On my way to another epic northern winter I chanced upon the London premiere of ‘Few Words’. The movie traces the life and career of Candide Thovex, the enigmatic Frenchman who has left his own indelible mark on freeskiing over the last 15 years. Despite the constant documentation of his skiing talents, Candide has retained a kind of mystique, shying away from the limelight. Few Words, which is filmed and directed by Taupo native Matt Pain, offers an insightful look into the world and mindset of the little French maestro. Candide Thovex’s skiing achievements leave him at the top of a high, seemingly insurmountable peak. Presiding over freestyle and freeride at different points in his career, no other skier has come close to his accomplishments. He is that rare athlete who has been able to excel in two drastically different disciplines, the phrase: ‘Jack of all trades, Master of none’ does not apply here.
The jostling between freeride and freestyle skiers has been around since freeskiing’s inception, it is a healthy competitiveness derived from the significant differences between the two sports. The lifestyle, the skis, and the skill-set vary hugely from park to backcountry. Candide was a pioneer in bridging the gap between the two areas and the progression he started a decade ago is now coming to the fore with backcountry freestyle events and park style tricks seen at Freeride World Tour (FWT) events. Despite this new wave of progressive, multi-skilled athletes, Candide still stands alone being the only skier to consistently take out the biggest competitions across all genres. One of the most respected athletes in the international freeski community, Candide began as a mogul skier. Perfecting his aerial skills and technique in the bumps in Col de Balme – a freeride paradise in the Aravis area of the French Alps. Inspired by the creativeness of freestyle snowboarding and feeling the constraints of the judging criteria and coaching regimes of mogul skiing, Candide took his skills to the terrain parks. In 1999, as a 16 year old, Candide burst into the limelight when he became the first person to clear the infamous Chad’s gap (a huge natural backcountry jump near Alta, Utah). He did it with unparalleled style, holding his mute grab the whole way, and in doing so showed the wider mountain community that skiers had arrived in the freestyle arena. Although this gave Thovex a lot of exposure and respect it wasn't until 2000 that he hit the big time when he took out his first major title; the X-Games Big Air. From here he went from strength to strength, and over the next 5–6 years positioned himself at the top of the freestyle world. He added more X-Games titles in halfpipe and slopestyle and created his own pioneering invitational event. >>>
TWO WINTERS AT BROKEN RIVER
Everyone has their own angle on why the club fields are different to other ski areas. Some people think it’s because they’re so quiet. Words by John Horan | Images by Joe Harrison Others say there is a uniquely kiwi “vibe”, or friendly atmosphere found nowhere else. For some people, the answer is found in the faces they recognise in the day lodge or even the cash left in their wallet after they buy a lift pass.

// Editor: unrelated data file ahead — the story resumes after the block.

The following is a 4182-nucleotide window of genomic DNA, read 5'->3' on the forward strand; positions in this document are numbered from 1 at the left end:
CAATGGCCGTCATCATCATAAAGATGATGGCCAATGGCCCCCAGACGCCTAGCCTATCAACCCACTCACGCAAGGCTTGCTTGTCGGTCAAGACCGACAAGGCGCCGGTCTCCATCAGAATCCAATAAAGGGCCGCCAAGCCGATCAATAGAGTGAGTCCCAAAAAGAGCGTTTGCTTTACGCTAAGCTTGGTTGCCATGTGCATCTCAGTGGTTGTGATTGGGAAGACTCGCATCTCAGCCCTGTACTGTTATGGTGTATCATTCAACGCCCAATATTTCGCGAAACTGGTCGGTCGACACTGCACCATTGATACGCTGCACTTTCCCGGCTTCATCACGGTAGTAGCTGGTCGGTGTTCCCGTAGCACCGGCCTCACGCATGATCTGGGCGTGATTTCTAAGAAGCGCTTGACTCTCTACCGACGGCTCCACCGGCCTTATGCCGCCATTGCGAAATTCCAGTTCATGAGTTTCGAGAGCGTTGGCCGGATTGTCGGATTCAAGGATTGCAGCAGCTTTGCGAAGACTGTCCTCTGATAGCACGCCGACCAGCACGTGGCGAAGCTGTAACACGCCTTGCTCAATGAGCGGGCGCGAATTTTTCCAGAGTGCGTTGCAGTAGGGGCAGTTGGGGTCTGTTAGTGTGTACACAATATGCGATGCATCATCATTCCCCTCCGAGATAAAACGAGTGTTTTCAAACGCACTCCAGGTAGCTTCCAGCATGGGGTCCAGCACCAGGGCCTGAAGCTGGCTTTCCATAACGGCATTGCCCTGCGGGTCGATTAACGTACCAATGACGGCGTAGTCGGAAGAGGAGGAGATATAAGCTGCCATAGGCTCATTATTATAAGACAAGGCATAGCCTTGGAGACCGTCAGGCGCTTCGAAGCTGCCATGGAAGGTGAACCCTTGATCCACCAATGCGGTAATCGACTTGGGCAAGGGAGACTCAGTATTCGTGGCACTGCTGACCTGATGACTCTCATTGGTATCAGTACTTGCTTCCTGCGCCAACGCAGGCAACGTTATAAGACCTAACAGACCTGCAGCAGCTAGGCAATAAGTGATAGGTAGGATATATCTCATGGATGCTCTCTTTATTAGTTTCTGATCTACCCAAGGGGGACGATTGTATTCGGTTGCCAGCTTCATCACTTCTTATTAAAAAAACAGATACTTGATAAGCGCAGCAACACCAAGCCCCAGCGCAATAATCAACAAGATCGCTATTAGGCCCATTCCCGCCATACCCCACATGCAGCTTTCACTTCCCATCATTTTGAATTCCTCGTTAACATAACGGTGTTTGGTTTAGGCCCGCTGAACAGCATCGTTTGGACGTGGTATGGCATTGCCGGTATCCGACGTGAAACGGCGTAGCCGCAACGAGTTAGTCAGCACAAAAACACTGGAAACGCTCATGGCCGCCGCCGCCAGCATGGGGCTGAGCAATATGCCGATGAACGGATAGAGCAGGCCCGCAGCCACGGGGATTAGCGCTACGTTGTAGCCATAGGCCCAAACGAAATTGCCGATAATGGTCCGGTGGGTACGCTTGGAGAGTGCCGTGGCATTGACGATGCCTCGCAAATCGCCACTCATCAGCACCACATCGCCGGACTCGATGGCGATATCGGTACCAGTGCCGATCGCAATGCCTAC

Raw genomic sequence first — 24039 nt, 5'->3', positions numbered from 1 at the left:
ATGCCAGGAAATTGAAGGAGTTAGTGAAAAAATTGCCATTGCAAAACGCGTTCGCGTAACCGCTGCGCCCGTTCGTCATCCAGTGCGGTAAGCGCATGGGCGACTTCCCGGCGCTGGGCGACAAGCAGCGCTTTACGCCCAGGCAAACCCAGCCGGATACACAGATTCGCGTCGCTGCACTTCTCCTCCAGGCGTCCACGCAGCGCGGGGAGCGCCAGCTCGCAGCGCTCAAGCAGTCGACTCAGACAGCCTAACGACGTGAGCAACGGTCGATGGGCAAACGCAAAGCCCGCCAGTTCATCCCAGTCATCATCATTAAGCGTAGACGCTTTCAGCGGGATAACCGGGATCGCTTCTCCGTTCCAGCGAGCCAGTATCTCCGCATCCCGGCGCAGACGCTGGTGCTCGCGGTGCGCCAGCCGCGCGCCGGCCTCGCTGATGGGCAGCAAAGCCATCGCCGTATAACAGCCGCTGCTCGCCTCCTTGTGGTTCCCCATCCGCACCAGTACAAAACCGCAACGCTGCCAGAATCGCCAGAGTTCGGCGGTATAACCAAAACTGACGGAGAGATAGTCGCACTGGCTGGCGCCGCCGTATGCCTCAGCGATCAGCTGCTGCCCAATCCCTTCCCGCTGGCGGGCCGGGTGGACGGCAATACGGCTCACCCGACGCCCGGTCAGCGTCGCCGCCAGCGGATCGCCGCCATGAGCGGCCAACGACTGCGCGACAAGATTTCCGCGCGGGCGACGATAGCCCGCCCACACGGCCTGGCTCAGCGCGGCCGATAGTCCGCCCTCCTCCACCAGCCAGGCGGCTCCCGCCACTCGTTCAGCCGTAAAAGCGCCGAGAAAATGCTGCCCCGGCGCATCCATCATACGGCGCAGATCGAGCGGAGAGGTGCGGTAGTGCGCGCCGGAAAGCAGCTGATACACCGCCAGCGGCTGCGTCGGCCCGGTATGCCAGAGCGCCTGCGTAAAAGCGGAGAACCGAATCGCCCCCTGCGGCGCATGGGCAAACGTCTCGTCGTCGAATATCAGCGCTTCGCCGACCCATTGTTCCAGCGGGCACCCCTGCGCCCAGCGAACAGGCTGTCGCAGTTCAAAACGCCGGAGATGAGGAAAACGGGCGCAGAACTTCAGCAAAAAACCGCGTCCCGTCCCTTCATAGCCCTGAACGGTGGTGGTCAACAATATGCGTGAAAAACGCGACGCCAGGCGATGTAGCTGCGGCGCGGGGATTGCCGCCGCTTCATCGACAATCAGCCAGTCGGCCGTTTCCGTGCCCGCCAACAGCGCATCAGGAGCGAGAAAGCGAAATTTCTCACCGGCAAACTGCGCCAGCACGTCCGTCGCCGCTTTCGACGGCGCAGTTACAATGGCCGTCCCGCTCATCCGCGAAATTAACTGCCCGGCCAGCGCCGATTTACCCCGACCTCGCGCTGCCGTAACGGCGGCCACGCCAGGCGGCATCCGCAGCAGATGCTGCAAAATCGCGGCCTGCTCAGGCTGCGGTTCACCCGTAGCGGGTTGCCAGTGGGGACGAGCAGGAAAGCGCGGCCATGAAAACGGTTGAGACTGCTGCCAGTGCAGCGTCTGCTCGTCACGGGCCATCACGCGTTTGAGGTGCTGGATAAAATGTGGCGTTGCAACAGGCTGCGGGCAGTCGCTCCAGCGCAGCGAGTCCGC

Part Of The Story
Here’s my theory: Club fields are made of stories. Each day – even each season – of skiing is over pretty quickly. Once it’s gone all that’s left are memories, stories and the occasional core shot. At a commercial field, those stories are passed around on the car trip home, before calcifying into that lump of obsession that keeps you watching the snow reports at work. But the club fields are small enough, and the communities close enough, that your exploits that day quickly take on a life of their own. Before you’ve even made it back to the car you’re a character in a small part of the saga of a ski field. Take my own club, Broken River, as an example. Nestled in a sheltered basin in the Craigieburn Range along Highway 73 near Christchurch, it’s not immediately clear what makes BR unique. All the other club fields have their niche. Mt Olympus is the cool fun party hill, Craigieburn is steep and gnarly, Temple Basin is hardcore, Awakino is ghetto, Fox Peak is awesome but inconvenient, Mt Cheeseman is lame, and so on. But BR doesn’t have a convenient marketing handle. Its terrain isn’t as highly rated as some other hills, it doesn't have family friendly T-Bars, skiing there for more than a week doesn't necessitate a liver transplant, and no one carries an ice axe with them when they want to hike some turns. Like the awkward kid at high school with the unfashionable shorts, BR isn’t really sure what it’s all about. And yet, despite this vague identity, Broken River is bound together by its stories into a strong and welcoming community. I have never met the local legend Isaac, but I have heard all about his monumental achievements in the field of fried egg consumption, or the time he and three other clubbies ran their car off the edge of the Mt Cheeseman access road. These stories and many others are part of the fabric of the club. They turn a few lodges and some rope tows into the centre of a community. While the official history (going back to 1951) is set out in the excellent Castles in the Air by club pillars Claire and Leith Newell, the real stories that make up the club are those that have been passed from person to person, amplified and filtered by the vagaries of memory and endless retelling. I have made a point of not reading Castles in the Air, so that if anything I subsequently write is wrong I can only be accused of wilful ignorance, rather than outright dishonesty. >>>
John Horan telemarking the open powder face at Broken River.